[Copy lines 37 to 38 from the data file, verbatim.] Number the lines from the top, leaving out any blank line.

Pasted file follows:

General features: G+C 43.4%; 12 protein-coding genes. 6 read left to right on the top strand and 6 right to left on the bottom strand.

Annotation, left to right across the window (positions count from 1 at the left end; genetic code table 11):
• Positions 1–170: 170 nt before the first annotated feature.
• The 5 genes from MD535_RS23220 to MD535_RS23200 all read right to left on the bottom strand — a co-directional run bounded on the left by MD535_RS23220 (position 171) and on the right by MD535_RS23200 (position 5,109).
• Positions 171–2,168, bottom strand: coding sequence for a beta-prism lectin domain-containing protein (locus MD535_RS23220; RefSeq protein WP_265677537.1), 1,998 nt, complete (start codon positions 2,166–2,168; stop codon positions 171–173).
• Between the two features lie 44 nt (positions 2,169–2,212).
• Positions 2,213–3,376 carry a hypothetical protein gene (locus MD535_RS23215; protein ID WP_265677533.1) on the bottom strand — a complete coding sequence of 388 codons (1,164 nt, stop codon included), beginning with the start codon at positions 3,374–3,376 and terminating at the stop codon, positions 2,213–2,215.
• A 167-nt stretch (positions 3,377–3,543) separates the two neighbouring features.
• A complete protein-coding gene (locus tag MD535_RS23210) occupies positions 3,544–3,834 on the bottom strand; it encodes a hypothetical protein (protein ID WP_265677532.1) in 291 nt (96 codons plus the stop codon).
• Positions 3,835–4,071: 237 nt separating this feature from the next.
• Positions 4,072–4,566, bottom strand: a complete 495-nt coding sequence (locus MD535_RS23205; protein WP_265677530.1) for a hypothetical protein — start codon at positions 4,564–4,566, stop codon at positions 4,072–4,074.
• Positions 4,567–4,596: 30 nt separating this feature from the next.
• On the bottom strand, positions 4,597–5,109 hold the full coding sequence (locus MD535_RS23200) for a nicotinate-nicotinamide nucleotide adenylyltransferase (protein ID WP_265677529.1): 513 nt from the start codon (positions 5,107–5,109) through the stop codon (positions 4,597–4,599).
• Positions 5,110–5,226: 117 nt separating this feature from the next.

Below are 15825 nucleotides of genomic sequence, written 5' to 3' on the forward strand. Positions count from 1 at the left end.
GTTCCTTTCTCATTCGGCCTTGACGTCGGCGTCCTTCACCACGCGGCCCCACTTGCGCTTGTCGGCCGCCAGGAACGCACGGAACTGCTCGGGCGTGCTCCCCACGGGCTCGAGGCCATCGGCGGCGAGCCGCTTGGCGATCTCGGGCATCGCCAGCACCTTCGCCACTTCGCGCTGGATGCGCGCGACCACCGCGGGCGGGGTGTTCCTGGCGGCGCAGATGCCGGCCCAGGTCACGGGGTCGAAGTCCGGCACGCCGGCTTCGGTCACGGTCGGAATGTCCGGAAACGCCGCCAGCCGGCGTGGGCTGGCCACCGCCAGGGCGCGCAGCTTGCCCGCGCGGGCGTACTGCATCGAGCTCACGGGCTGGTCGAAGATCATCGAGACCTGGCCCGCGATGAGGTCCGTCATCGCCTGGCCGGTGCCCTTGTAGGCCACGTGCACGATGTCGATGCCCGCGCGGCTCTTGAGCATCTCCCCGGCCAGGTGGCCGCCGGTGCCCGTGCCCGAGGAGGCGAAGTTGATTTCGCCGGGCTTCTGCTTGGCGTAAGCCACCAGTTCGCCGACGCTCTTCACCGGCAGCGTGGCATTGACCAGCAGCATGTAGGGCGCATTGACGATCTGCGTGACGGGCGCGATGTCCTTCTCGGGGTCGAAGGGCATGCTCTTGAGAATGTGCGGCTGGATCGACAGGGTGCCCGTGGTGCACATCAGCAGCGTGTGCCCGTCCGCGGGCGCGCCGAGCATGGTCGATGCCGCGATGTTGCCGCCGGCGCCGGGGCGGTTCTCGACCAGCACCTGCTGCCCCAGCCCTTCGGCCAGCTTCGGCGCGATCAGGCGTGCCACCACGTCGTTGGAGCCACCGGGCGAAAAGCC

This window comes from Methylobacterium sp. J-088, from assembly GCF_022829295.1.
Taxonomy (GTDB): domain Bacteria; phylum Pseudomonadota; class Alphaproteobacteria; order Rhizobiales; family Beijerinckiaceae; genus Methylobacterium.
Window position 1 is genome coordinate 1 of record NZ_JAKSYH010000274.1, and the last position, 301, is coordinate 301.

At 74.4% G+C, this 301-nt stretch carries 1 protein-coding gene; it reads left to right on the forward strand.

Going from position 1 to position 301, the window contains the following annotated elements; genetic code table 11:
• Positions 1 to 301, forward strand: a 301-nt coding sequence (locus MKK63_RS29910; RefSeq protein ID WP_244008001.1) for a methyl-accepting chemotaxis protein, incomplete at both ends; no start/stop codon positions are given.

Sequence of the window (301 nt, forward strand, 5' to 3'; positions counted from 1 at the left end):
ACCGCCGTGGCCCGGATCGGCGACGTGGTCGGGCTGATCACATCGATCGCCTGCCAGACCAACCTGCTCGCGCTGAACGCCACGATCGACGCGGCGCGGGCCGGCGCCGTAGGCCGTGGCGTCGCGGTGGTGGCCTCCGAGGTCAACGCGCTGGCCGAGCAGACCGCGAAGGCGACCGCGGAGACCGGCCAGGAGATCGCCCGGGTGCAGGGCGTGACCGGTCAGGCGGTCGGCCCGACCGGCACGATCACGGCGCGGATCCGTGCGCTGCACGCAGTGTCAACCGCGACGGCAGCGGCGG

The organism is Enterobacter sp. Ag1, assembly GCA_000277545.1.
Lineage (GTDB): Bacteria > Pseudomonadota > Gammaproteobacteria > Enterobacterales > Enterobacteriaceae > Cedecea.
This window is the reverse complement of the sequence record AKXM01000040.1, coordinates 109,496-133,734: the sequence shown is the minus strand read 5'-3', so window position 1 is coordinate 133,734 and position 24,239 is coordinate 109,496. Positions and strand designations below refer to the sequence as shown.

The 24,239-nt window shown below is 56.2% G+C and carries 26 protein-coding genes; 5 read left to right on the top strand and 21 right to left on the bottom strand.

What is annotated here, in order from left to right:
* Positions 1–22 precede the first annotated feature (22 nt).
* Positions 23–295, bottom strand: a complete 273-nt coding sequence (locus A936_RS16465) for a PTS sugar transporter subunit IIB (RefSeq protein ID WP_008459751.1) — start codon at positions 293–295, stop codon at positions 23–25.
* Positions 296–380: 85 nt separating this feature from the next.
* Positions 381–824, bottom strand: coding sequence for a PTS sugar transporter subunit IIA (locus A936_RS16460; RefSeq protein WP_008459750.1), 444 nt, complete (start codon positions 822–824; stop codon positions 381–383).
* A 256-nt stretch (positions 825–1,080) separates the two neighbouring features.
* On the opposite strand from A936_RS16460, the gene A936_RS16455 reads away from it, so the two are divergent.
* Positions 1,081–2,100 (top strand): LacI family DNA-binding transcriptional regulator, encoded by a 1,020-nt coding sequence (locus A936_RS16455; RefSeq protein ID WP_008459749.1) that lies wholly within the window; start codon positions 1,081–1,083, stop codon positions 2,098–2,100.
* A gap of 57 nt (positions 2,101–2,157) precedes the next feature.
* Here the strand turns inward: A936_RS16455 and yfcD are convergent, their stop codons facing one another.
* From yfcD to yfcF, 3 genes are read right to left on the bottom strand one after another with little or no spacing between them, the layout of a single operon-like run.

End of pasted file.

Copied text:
* A gap of 57 nt (positions 2,101–2,157) precedes the next feature.
* Here the strand turns inward: A936_RS16455 and yfcD are convergent, their stop codons facing one another.